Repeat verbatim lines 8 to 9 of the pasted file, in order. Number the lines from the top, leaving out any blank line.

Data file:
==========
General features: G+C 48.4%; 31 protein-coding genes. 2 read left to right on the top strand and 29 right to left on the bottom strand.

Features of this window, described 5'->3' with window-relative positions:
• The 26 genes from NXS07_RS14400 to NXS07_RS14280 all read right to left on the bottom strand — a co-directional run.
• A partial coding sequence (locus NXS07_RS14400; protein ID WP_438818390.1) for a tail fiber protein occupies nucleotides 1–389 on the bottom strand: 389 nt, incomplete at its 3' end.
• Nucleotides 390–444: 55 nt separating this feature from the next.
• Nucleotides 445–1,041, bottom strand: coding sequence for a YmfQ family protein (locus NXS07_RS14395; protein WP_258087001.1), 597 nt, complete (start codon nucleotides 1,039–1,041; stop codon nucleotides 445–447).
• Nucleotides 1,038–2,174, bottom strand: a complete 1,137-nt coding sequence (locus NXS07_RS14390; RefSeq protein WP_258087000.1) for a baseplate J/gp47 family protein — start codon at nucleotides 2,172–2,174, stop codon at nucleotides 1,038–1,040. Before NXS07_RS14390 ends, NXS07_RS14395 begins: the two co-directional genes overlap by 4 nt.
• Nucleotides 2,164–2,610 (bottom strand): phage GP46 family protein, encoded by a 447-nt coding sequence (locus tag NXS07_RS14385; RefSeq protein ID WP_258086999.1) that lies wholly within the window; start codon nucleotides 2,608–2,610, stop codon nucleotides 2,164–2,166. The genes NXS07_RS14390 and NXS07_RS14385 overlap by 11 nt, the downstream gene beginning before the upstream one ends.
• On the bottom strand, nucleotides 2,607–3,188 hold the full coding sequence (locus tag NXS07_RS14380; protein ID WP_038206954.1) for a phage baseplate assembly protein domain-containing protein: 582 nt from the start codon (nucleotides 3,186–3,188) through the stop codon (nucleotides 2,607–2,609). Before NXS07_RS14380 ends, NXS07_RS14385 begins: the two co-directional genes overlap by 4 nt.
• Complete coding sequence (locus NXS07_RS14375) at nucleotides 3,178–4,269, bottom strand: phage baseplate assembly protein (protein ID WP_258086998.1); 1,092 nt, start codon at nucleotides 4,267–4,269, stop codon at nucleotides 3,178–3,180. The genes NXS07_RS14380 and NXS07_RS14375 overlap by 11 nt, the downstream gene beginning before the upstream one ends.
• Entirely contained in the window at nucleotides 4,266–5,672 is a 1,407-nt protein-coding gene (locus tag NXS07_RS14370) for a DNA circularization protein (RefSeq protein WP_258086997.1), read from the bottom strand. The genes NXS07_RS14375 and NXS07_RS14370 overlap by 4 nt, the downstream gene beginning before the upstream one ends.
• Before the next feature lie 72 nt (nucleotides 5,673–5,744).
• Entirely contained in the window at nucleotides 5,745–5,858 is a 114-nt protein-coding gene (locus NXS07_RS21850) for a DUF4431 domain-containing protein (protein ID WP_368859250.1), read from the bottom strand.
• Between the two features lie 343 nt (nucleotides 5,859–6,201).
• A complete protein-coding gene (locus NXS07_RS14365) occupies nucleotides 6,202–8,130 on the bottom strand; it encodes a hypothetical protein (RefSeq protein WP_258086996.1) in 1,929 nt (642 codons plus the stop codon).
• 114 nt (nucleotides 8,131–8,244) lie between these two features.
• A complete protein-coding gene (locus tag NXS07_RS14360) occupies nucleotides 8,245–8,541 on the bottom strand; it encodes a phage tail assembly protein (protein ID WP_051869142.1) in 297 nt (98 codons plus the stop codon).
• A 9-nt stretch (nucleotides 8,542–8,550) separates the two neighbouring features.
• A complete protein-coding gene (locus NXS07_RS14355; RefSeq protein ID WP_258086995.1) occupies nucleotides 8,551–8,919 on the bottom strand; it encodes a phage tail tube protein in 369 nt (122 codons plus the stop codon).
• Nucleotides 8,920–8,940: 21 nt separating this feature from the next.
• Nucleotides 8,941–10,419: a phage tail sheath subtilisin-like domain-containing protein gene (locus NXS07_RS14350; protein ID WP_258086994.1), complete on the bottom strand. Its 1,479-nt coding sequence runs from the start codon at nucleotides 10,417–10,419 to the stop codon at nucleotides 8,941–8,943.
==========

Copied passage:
• Nucleotides 2,164–2,610 (bottom strand): phage GP46 family protein, encoded by a 447-nt coding sequence (locus tag NXS07_RS14385; RefSeq protein ID WP_258086999.1) that lies wholly within the window; start codon nucleotides 2,608–2,610, stop codon nucleotides 2,164–2,166. The genes NXS07_RS14390 and NXS07_RS14385 overlap by 11 nt, the downstream gene beginning before the upstream one ends.
• On the bottom strand, nucleotides 2,607–3,188 hold the full coding sequence (locus tag NXS07_RS14380; protein ID WP_038206954.1) for a phage baseplate assembly protein domain-containing protein: 582 nt from the start codon (nucleotides 3,186–3,188) through the stop codon (nucleotides 2,607–2,609). Before NXS07_RS14380 ends, NXS07_RS14385 begins: the two co-directional genes overlap by 4 nt.